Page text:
CLOSE-UP: GLOBAL BRIEF; Ads escape Vietnamese ban

Vietnam is considering if it ought to restrict foreign ads, Richard Cook reports

Vietnam is considering if it ought to restrict foreign ads, Richard Cook


Two years ago, the Vietnamese Government awoke to find that its

dignified procession towards more open government had one unfortunate

side effect.

It wasn’t that the influx of foreign investment had subverted classless

party teachings and created a new class of entrepreneurial millionaires.

No, what the Government decided was that the unacceptable face of

capitalism was far simpler - it was advertising.

To be precise, it was the proliferation of poster sites that had

appeared almost overnight in Hanoi and Ho Chi Minh City without proper

authorisation - as many as 10,000 of them, it was thought, although no-

one knew for sure.

The Vietnamese did what any self-respecting, would-be progressive

government might do and banned them. In Hanoi one or two of the posters

came down, but no-one in Ho Chi Minh City appeared to take any notice.

Sure enough, a couple of weeks later the Government’s ‘foreign relations

department’ briefed the press that the poster panic was over and

advertising could carry on as normal.

Until now. Two weeks ago the Culture Minister, Tran Hoan, launched a

campaign against what he described as ‘social evils and cultural

poisons’. A measure of Hoan’s moral outrage fell on two totems of the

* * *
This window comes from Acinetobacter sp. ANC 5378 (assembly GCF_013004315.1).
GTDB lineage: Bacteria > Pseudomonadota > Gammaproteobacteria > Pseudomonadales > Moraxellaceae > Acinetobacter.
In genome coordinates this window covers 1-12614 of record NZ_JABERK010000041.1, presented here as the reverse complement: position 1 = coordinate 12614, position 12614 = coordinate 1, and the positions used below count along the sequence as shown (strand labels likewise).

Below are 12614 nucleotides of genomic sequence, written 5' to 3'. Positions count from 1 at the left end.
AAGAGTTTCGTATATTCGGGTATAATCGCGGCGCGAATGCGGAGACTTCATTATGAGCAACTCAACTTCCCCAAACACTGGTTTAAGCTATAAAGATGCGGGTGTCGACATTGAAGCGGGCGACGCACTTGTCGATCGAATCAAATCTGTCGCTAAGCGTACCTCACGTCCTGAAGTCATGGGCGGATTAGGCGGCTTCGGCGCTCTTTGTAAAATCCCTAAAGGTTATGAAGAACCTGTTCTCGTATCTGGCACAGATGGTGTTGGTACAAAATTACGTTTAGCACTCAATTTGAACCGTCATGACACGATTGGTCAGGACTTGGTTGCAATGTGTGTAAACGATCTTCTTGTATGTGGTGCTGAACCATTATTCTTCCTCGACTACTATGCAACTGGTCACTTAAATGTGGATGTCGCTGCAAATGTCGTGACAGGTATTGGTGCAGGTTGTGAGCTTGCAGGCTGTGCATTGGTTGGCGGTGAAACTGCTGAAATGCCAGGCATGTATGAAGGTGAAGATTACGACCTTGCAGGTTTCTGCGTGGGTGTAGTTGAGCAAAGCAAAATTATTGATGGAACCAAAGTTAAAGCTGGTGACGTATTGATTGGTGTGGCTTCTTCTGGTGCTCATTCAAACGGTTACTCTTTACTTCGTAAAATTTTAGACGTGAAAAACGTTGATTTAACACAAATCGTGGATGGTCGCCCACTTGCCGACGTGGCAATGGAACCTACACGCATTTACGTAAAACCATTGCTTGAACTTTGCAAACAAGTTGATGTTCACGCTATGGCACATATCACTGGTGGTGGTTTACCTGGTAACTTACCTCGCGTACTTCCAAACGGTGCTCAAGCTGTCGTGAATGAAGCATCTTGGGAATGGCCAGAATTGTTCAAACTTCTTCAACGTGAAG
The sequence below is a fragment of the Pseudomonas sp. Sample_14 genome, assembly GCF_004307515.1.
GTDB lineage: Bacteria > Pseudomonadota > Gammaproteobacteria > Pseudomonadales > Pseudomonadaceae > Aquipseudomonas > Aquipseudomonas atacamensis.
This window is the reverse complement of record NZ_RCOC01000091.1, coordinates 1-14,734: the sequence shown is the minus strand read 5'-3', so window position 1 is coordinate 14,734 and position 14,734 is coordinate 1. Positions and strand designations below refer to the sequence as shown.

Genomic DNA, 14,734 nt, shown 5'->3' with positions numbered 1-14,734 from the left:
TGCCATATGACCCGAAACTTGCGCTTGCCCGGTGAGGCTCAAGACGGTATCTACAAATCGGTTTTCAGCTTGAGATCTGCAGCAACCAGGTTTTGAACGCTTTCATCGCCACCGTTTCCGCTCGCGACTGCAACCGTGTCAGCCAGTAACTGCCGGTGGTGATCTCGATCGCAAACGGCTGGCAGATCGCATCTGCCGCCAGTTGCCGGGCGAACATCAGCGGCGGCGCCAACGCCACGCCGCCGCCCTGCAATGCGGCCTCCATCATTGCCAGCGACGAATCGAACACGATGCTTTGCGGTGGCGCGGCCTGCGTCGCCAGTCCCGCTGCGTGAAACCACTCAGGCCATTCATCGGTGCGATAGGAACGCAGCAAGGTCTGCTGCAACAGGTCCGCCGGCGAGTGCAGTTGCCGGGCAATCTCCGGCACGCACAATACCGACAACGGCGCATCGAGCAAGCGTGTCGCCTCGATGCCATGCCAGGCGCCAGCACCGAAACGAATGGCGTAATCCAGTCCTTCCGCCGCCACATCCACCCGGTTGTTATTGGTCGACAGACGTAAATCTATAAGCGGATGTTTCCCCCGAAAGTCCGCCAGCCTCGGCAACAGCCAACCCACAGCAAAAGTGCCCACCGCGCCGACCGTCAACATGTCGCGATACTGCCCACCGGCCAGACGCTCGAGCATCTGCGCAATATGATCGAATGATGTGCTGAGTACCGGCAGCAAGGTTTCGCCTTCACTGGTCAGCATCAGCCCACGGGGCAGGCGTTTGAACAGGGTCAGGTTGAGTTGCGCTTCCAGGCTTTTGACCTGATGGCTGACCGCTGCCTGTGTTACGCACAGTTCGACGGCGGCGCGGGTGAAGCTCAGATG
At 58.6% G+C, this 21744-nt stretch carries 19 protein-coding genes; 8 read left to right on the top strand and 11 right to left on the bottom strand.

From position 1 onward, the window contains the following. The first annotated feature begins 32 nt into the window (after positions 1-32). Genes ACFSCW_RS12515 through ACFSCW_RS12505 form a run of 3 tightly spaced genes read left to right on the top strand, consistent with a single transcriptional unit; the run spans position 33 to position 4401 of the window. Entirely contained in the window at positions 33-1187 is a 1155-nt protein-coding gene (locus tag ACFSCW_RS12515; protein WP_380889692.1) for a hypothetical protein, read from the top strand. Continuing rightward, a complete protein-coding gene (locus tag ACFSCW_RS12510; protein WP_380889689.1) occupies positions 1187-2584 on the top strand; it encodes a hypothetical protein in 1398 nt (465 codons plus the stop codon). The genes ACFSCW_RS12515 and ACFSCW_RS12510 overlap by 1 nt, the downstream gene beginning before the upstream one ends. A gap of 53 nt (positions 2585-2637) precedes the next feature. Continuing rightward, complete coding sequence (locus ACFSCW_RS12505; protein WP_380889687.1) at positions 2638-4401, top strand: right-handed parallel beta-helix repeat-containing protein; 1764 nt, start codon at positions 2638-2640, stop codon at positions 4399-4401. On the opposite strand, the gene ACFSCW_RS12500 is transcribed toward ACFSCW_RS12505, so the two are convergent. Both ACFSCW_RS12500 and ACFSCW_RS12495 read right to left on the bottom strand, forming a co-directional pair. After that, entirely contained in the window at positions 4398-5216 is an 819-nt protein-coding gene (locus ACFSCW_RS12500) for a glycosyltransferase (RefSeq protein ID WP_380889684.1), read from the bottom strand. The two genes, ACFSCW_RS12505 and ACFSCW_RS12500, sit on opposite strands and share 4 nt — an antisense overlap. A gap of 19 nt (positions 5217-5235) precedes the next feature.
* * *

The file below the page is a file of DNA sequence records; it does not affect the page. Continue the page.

new Vietnam, karaoke and advertising.

Unlike the temporary advertising crisis in 1994, it’s not just ads for

tobacco and alcohol that have come under scrutiny. Many posters use dual

language slogans, with the Vietnamese invariably in smaller type. That

some of this cultural imperialism is coming from US brands such as Coca-

Cola and Marlboro adds an extra piquancy to the problem.

However, just ten days after Hoan published Decree 87, banning social

and cultural evils like advertising, there are signs of a thaw in

relations between the Government and advertisers. But then foreign

advertisers spent about pounds 45 million in Vietnam last year, and that

kind of investment tends to raise the temperature.

Earlier this week, the Culture Ministry’s international relations

department stressed that advertising would no longer be limited under

the new directive. Hoan has gone on record since he issued the decree to

state that advertising is not a cultural poison, despite what the

actions of the police - who tore down some posters and painted over

others immediately after the decree was published - may have led

advertisers to believe.

Advertising may have escaped this time. It can continue to grow in this

fast-developing market thanks in part to a strong overseas lobby. Let’s

hope that karaoke fares just as well.


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